Routing crude oil storage tanks vent gas to a high destruction and efficiency (DRE) air-assisted flare can be used to ensure the 6 tons VOCs per year limits in NSPS OOOO/OOOOa are consistently met. Air-assisted flares can also be used to minimize methane emissions from natural gas blowdowns, associated gas flaring and storage tanks. These flares, if properly designed and operated, can achieve 99%+ DRE.
Using a high DRE flare can be part of a proactive system to ensure compliance with air quality regulations and permits.
Air-assisted flares improve combustion efficiency by introducing extra air into the waste gas stream using a blower system. The extra air flow causes turbulence, enhancing mixing and increasing combustion efficiency.
A proactive flare system would use a high DRE air-assisted flare that is properly designed, sized, maintained and monitored (including automated alerts and quick response time). A typical reactive (or passive) strategy for flaring waste natural gas does not include needed monitoring, alerts to operators and timely corrective actions to ensure flare gas is combusted for the maximum amount of time.
Elements for a proactive system using air-assisted flares would include:
- Proper sizing of the flare system to handle the expected minimum and maximum instantaneous flowrates.
- Enough motive force to send the gas to the flare tip.
- Pilot gas monitoring with alert notifications to operators for pilot system failure.
- Alerts would result in timely corrective actions to minimize un-lit pilots.
- Flare tip that optimizes air to gas mixture for maximum combustion of vent gas.
- Use of a variable frequency drive (VFD) controlled blower for the air assist system. This allows adjustment of the air to vent gas ratio to optimize combustion with varying flow rates to the flare.
- A monitoring and control system that uses an algorithm to automatically adjust the blower air to gas ratio based on gas flowrate and expected gas BTU value.
- Routine inspection and preventative maintenance of the system.
- Monitor, alert and take corrective actions for open thief hatches on storage tanks routed to a flare or VRU. Use Cimarron’s NOVENT™ to maximize the amount of vent gas is combusted.
Reasons for proactive flare system include:
- Reduce facility VOC emissions to comply with air permits (PBR, standard permits, etc.).
- Minimize methane emissions from venting from storage tanks, facility blowdowns and associated natural gas flaring.
- Reduce the possibility of a super-emitter event occurring a facility. Proposed EPA rules in 40 CFR 60, subpart OOOOb will engage third-parties to remotely monitor/quantify gas leaks (e.g., satellites, land based cameras) from O&G facilities. Companies that are cited as a super-emitter must conduct a root cause analysis, correct problems and report findings to the EPA. All of this data will be publicly available.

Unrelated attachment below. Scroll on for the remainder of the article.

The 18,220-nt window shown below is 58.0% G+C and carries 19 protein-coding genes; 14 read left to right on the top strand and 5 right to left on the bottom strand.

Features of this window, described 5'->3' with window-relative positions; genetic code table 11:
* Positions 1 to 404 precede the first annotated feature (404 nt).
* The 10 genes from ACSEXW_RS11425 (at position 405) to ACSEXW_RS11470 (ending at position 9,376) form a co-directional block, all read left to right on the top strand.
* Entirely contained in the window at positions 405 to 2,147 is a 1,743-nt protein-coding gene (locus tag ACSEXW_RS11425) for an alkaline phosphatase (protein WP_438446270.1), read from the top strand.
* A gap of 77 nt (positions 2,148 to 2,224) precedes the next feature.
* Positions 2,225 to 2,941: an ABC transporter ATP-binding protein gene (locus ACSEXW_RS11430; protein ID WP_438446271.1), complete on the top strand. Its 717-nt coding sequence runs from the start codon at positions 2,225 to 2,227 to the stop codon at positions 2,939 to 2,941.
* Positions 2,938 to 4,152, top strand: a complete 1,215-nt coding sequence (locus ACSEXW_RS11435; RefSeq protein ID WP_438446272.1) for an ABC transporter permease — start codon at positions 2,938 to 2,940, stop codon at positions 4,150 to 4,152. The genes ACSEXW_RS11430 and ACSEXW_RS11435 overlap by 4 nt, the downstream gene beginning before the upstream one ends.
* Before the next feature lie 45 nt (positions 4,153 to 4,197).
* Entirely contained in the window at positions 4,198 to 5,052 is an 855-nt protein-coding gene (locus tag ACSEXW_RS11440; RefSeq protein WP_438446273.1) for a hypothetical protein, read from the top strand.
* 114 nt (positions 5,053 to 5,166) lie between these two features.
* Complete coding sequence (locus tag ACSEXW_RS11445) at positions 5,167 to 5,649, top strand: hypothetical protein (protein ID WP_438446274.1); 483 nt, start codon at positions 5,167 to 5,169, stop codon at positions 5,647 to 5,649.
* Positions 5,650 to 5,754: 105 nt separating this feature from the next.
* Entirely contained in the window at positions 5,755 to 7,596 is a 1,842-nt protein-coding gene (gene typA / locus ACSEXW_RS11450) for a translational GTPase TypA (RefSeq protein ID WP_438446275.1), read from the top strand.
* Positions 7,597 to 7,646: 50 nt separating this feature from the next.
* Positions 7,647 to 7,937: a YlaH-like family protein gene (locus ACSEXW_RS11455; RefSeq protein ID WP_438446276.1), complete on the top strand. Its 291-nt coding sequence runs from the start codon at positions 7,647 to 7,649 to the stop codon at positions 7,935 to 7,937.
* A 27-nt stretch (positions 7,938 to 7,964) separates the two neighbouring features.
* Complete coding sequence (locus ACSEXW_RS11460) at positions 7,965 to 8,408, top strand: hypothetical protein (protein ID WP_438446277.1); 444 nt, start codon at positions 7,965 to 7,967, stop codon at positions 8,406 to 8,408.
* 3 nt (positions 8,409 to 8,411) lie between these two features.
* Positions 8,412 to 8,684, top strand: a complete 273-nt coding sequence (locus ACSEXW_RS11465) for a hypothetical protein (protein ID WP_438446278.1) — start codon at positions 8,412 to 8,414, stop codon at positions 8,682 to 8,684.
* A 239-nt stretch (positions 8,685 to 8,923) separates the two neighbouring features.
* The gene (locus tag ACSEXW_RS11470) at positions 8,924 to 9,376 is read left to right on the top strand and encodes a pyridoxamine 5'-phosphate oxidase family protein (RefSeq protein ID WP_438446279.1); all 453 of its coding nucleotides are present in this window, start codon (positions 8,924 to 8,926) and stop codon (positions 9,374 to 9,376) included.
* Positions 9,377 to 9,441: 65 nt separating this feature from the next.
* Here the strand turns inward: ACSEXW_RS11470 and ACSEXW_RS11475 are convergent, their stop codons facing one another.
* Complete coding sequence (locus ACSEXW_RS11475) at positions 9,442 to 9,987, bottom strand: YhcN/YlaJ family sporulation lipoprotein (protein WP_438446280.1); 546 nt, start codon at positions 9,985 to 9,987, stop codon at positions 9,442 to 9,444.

Example Emissions from High DRE Flare and Typical DRE Flare
Below (Case 1) is a comparison of flaring storage tank vent gas using a high DRE flare versus a typical DRE flare. VOC and methane emissions using a 99% DRE flare are 50% lower than using a typical 98% DRE flare.
|Case 1 – Storage Tank Vent Routed to Air-Assisted Flare|
|High DRE||Typical DRE|
|Flare volume (SCFD):||31,350||31,350|
|Gas mole weight (lbs/lb-mole):||44.3||44.3|
|VOC weight percent:||90%||90%|
|VOC tons per year:||6||12|
|Methane weight percent:||7.24%||7.24%|
|Methane tons per year:||0.48||0.97|
DRE = destruction and removal efficiency
Example Emissions from Blowdowns to Un-Lit Flare
The data below (Case 2) shows hourly methane emissions from an un-lit flare that receives about 156.4 MSCFD of a blowdown gas. This volume of vent gas could emit 100 kg per hour of methane if sent to an un-lit flare. This methane emission rate would be at the threshold of a methane “super emitter” as proposed by EPA in NSPS OOOOb rules. Detection of this level of methane emissions by a third-party recognized by the EPA would result in the operator needing to conduct a root cause analysis and report details on corrective actions taken. Super-emitter events must be reported in the OOOOb annual report.
Timely detection and corrective actions for an un-lit flare could prevent a “super emitter” event.
This amount of methane (from un-lit flare) would also affect fees (tax) for “excess methane emissions” based on the 2022 Inflation Reduction Act. For calendar year 2024, the excess methane emissions fee would be $900.00 per metric ton. Details on how the methane fee will be implemented will be based on future rule changes to 40 CFR 98 subpart W regulations.